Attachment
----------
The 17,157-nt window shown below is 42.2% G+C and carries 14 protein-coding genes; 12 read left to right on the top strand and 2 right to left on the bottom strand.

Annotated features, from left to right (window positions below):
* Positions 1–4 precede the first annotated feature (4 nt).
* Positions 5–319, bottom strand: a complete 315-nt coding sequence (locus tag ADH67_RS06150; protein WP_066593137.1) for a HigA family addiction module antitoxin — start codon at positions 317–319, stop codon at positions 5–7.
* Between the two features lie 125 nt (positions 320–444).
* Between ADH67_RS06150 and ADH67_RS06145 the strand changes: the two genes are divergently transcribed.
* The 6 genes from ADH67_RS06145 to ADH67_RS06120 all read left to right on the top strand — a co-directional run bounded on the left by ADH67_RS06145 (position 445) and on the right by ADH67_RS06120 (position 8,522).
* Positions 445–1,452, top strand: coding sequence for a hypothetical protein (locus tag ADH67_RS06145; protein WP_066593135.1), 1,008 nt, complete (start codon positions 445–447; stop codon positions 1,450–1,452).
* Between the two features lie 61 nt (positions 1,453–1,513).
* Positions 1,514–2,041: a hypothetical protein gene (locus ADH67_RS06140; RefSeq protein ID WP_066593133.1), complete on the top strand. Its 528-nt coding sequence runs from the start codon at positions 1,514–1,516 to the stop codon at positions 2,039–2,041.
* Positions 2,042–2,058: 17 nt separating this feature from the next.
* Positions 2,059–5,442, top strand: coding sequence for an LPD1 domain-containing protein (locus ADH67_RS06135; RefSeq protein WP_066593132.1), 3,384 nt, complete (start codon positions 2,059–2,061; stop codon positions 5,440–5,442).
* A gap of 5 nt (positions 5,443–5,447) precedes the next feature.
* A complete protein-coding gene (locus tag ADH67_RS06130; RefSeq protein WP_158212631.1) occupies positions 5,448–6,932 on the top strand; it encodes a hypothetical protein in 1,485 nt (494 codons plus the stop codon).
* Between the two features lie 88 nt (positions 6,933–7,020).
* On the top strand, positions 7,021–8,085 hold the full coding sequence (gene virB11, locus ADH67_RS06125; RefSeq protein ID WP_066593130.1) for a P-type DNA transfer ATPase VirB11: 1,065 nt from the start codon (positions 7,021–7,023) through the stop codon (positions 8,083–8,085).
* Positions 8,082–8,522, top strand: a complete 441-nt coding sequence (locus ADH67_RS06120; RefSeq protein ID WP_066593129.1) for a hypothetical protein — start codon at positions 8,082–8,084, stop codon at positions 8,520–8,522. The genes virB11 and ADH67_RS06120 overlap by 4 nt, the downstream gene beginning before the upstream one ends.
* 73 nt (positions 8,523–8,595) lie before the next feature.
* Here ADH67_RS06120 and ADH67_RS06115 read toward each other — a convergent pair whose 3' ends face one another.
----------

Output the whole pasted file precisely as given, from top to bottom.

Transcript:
The 17,157-nt window shown below is 42.2% G+C and carries 14 protein-coding genes; 12 read left to right on the top strand and 2 right to left on the bottom strand.

Annotated features, from left to right (window positions below):
* Positions 1–4 precede the first annotated feature (4 nt).
* Positions 5–319, bottom strand: a complete 315-nt coding sequence (locus tag ADH67_RS06150; protein WP_066593137.1) for a HigA family addiction module antitoxin — start codon at positions 317–319, stop codon at positions 5–7.
* Between the two features lie 125 nt (positions 320–444).
* Between ADH67_RS06150 and ADH67_RS06145 the strand changes: the two genes are divergently transcribed.
* The 6 genes from ADH67_RS06145 to ADH67_RS06120 all read left to right on the top strand — a co-directional run bounded on the left by ADH67_RS06145 (position 445) and on the right by ADH67_RS06120 (position 8,522).
* Positions 445–1,452, top strand: coding sequence for a hypothetical protein (locus tag ADH67_RS06145; protein WP_066593135.1), 1,008 nt, complete (start codon positions 445–447; stop codon positions 1,450–1,452).
* Between the two features lie 61 nt (positions 1,453–1,513).
* Positions 1,514–2,041: a hypothetical protein gene (locus ADH67_RS06140; RefSeq protein ID WP_066593133.1), complete on the top strand. Its 528-nt coding sequence runs from the start codon at positions 1,514–1,516 to the stop codon at positions 2,039–2,041.
* Positions 2,042–2,058: 17 nt separating this feature from the next.
* Positions 2,059–5,442, top strand: coding sequence for an LPD1 domain-containing protein (locus ADH67_RS06135; RefSeq protein WP_066593132.1), 3,384 nt, complete (start codon positions 2,059–2,061; stop codon positions 5,440–5,442).
* A gap of 5 nt (positions 5,443–5,447) precedes the next feature.
* A complete protein-coding gene (locus tag ADH67_RS06130; RefSeq protein WP_158212631.1) occupies positions 5,448–6,932 on the top strand; it encodes a hypothetical protein in 1,485 nt (494 codons plus the stop codon).
* Between the two features lie 88 nt (positions 6,933–7,020).
* On the top strand, positions 7,021–8,085 hold the full coding sequence (gene virB11, locus ADH67_RS06125; RefSeq protein ID WP_066593130.1) for a P-type DNA transfer ATPase VirB11: 1,065 nt from the start codon (positions 7,021–7,023) through the stop codon (positions 8,083–8,085).
* Positions 8,082–8,522, top strand: a complete 441-nt coding sequence (locus ADH67_RS06120; RefSeq protein ID WP_066593129.1) for a hypothetical protein — start codon at positions 8,082–8,084, stop codon at positions 8,520–8,522. The genes virB11 and ADH67_RS06120 overlap by 4 nt, the downstream gene beginning before the upstream one ends.
* 73 nt (positions 8,523–8,595) lie before the next feature.
* Here ADH67_RS06120 and ADH67_RS06115 read toward each other — a convergent pair whose 3' ends face one another.